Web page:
Peralta Community College District's Only Student-Run Publication
Peralta Community College District's only student-run publication.

The Citizen

Peralta Community College District's only student-run publication.

The Citizen

Peralta Community College District's only student-run publication.

The Citizen

    Welcome refugees

    If you are celebrating Thanksgiving with your family, or at all, this holiday season — you might want to consider those less fortunate. 
    Of course, I’m talking about the Syrian refugee crisis on our hands. With the time of giving upon us, what could be more selfless than helping those in urgent need? There’s been plenty of rhetoric on both sides of the issue, but let’s run down some of the more popular anti-refugee claims:
    1. They’re lazy and unmotivated. 
    These men, women and children are leaving their homes and risking their lives hopping trains, boats and walking so many steps, your FitBit would lose count. Next.
    2. There’s too many, how will we ever support them? 
    The rules set in place for the Obama administration state, the U.S. can accept 10,000 refugees in the 2016 fiscal year, 67% of whom are women and children, with a price tag of just under $1B, according to the U.S. State Department. To put that in perspective, total DOD and overseas military operations budgets for 2011 was just over $664B.
    3. Shouldn’t we help the homeless in our own country first?
    This one’s a little more tricky — of course we should help the homeless, but we already have infrastructure in place to provide shelter and necessities, as well as noting that homelessness is generally in decline around the nation, according to the U.S. Dept. of Housing and Urban Development. 
    Isn’t it a little idealistic to want to get homelessness down to nil before helping refugees since homelessness hasn’t been at zero percent — literally ever?
    4. Won’t that bring in more terrorists?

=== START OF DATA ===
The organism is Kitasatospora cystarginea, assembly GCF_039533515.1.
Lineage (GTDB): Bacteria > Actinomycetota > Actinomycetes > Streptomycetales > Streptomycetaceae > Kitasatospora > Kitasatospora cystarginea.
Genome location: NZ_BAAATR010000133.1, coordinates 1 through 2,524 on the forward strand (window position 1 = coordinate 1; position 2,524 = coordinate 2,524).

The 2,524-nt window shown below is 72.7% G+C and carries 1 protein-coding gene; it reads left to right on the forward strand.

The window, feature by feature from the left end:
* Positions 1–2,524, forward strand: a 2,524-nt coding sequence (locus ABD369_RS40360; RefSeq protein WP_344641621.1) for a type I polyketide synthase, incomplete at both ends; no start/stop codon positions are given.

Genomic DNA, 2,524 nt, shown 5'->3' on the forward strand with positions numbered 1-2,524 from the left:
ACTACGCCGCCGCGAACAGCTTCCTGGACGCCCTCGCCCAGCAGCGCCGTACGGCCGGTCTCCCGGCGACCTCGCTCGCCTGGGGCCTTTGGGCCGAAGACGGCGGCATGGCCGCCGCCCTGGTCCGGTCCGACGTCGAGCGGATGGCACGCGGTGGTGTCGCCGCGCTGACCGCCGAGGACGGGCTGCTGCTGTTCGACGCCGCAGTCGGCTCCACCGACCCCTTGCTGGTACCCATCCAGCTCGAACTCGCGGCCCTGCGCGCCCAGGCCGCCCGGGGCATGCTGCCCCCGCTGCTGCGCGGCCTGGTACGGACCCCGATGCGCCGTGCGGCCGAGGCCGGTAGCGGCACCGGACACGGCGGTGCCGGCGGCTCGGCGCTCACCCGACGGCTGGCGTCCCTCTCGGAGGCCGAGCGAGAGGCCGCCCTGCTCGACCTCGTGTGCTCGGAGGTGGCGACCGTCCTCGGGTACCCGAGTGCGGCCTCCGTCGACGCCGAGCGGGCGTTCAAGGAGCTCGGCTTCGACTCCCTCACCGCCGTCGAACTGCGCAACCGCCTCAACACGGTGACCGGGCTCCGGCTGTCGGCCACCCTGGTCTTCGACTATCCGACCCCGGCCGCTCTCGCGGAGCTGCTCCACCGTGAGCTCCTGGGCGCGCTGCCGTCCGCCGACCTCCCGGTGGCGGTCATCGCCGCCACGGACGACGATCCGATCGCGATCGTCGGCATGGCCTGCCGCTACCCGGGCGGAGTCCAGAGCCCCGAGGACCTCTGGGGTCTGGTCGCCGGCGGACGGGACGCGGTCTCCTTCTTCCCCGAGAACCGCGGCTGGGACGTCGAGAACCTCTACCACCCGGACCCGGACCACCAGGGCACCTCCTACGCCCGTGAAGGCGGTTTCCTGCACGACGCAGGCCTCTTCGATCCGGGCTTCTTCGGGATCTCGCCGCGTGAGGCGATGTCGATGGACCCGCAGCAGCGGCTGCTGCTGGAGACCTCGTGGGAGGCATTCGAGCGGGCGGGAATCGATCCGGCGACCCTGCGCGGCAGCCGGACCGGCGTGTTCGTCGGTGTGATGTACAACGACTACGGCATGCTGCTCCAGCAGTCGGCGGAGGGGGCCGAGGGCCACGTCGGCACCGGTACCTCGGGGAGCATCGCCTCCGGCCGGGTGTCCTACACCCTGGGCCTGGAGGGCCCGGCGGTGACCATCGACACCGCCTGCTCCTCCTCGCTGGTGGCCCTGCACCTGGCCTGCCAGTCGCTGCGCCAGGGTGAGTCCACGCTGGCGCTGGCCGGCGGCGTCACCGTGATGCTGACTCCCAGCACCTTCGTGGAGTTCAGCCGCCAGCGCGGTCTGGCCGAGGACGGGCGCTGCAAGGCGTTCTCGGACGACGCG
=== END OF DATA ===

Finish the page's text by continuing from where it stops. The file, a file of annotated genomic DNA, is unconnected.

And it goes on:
First of all, only 2 percent of accepted refugees will be “military-aged-males [18–30].” The refugees have to undergo a rigorous screening and interview process, and only 10,000 will be taken from camps of hundreds of thousands, so for a potential terrorist infiltration of one of those camps to lead to an insurgent actually making it to U.S. soil is incredibly unlikely. 
    5. I can’t house a refugee, so what do I do to help? 
    You can donate your money time, medical supplies, warm clothes or food to one of the myriad groups helping the crisis, such as UNICEF, Oxfam, Save the Children, Shelterbox, the International Medical Corps or many, many more nonprofit organizations.
    In the words of John Oliver: “There was only one time in American history when the fear of refugees wiping everyone out did actually come true, and we’ll all be sitting around a table celebrating it on Thursday.”
    David Hiltbrand is a Tower co-editor. Email him at Davidhiltbrand(at)sbcglobal.net.

    About the Contributor
    In the fall of 2019, The Laney Tower rebranded as The Citizen and launched a new website. These stories were ported over from the old Laney Tower website, but byline metadata was lost in the port. However, many of these stories credit the authors in the text of the story. Some articles may also suffer from formatting issues. Future archival efforts may fix these issues.  
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